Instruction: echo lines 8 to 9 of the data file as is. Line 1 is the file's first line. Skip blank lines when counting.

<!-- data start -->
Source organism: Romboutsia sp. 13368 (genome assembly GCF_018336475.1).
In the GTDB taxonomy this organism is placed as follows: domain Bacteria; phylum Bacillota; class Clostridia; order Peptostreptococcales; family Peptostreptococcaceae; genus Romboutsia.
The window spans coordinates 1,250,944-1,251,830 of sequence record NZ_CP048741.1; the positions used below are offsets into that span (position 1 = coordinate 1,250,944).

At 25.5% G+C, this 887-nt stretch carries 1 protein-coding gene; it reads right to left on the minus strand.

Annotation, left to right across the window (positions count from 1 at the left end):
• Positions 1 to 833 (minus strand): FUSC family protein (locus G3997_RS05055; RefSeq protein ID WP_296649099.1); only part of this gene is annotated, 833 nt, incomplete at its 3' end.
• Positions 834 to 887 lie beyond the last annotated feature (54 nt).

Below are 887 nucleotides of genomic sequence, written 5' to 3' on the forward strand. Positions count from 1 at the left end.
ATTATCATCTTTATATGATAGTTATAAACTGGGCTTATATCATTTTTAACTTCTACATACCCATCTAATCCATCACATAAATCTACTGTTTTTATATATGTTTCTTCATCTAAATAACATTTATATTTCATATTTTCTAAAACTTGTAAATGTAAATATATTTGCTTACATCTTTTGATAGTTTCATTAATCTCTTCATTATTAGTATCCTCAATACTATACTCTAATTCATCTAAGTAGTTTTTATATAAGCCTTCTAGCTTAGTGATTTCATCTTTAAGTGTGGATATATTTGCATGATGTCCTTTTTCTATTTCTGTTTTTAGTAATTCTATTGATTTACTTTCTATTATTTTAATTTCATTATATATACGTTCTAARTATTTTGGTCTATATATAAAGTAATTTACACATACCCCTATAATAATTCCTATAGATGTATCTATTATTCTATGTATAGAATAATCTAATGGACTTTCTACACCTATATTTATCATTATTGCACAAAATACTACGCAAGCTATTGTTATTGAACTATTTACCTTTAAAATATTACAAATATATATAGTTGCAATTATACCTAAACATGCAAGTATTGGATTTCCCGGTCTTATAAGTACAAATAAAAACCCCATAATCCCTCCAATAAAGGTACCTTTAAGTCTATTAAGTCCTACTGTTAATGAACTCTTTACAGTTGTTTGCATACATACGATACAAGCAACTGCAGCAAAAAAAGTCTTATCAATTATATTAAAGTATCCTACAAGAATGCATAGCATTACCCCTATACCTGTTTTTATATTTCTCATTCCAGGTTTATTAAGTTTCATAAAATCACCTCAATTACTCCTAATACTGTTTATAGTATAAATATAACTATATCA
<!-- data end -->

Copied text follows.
Below are 887 nucleotides of genomic sequence, written 5' to 3' on the forward strand. Positions count from 1 at the left end.
ATTATCATCTTTATATGATAGTTATAAACTGGGCTTATATCATTTTTAACTTCTACATACCCATCTAATCCATCACATAAATCTACTGTTTTTATATATGTTTCTTCATCTAAATAACATTTATATTTCATATTTTCTAAAACTTGTAAATGTAAATATATTTGCTTACATCTTTTGATAGTTTCATTAATCTCTTCATTATTAGTATCCTCAATACTATACTCTAATTCATCTAAGTAGTTTTTATATAAGCCTTCTAGCTTAGTGATTTCATCTTTAAGTGTGGATATATTTGCATGATGTCCTTTTTCTATTTCTGTTTTTAGTAATTCTATTGATTTACTTTCTATTATTTTAATTTCATTATATATACGTTCTAARTATTTTGGTCTATATATAAAGTAATTTACACATACCCCTATAATAATTCCTATAGATGTATCTATTATTCTATGTATAGAATAATCTAATGGACTTTCTACACCTATATTTATCATTATTGCACAAAATACTACGCAAGCTATTGTTATTGAACTATTTACCTTTAAAATATTACAAATATATATAGTTGCAATTATACCTAAACATGCAAGTATTGGATTTCCCGGTCTTATAAGTACAAATAAAAACCCCATAATCCCTCCAATAAAGGTACCTTTAAGTCTATTAAGTCCTACTGTTAATGAACTCTTTACAGTTGTTTGCATACATACGATACAAGCAACTGCAGCAAAAAAAGTCTTATCAATTATATTAAAGTATCCTACAAGAATGCATAGCATTACCCCTATACCTGTTTTTATATTTCTCATTCCAGGTTTATTAAGTTTCATAAAATCACCTCAATTACTCCTAATACTGTTTATAGTATAAATATAACTATATCA